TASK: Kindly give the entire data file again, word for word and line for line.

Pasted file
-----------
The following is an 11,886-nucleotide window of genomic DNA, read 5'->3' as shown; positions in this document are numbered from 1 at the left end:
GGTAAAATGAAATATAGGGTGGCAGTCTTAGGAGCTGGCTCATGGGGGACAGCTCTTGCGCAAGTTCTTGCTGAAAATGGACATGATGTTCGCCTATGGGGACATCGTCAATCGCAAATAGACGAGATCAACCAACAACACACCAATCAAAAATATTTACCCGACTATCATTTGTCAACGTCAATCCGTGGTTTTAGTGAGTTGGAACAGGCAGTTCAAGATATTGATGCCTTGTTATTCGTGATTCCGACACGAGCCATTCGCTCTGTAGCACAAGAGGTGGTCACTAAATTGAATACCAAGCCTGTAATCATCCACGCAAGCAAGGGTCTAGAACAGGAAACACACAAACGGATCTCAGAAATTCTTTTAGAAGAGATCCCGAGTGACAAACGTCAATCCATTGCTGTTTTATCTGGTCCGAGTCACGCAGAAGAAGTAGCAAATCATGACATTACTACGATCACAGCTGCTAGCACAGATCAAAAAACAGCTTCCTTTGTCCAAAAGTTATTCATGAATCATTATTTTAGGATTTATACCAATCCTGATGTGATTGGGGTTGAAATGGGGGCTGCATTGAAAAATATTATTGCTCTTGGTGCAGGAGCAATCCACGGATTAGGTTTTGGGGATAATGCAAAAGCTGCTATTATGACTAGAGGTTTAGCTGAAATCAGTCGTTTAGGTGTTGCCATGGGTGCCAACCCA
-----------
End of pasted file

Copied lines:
The following is an 11,886-nucleotide window of genomic DNA, read 5'->3' as shown; positions in this document are numbered from 1 at the left end:
GGTAAAATGAAATATAGGGTGGCAGTCTTAGGAGCTGGCTCATGGGGGACAGCTCTTGCGCAAGTTCTTGCTGAAAATGGACATGATGTTCGCCTATGGGGACATCGTCAATCGCAAATAGACGAGATCAACCAACAACACACCAATCAAAAATATTTACCCGACTATCATTTGTCAACGTCAATCCGTGGTTTTAGTGAGTTGGAACAGGCAGTTCAAGATATTGATGCCTTGTTATTCGTGATTCCGACACGAGCCATTCGCTCTGTAGCACAAGAGGTGGTCACTAAATTGAATACCAAGCCTGTAATCATCCACGCAAGCAAGGGTCTAGAACAGGAAACACACAAACGGATCTCAGAAATTCTTTTAGAAGAGATCCCGAGTGACAAACGTCAATCCATTGCTGTTTTATCTGGTCCGAGTCACGCAGAAGAAGTAGCAAATCATGACATTACTACGATCACAGCTGCTAGCACAGATCAAAAAACAGCTTCCTTTGTCCAAAAGTTATTCATGAATCATTATTTTAGGATTTATACCAATCCTGATGTGATTGGGGTTGAAATGGGGGCTGCATTGAAAAATATTATTGCTCTTGGTGCAGGAGCAATCCACGGATTAGGTTTTGGGGATAATGCAAAAGCTGCTATTATGACTAGAGGTTTAGCTGAAATCAGTCGTTTAGGTGTTGCCATGGGTGCCAACCCA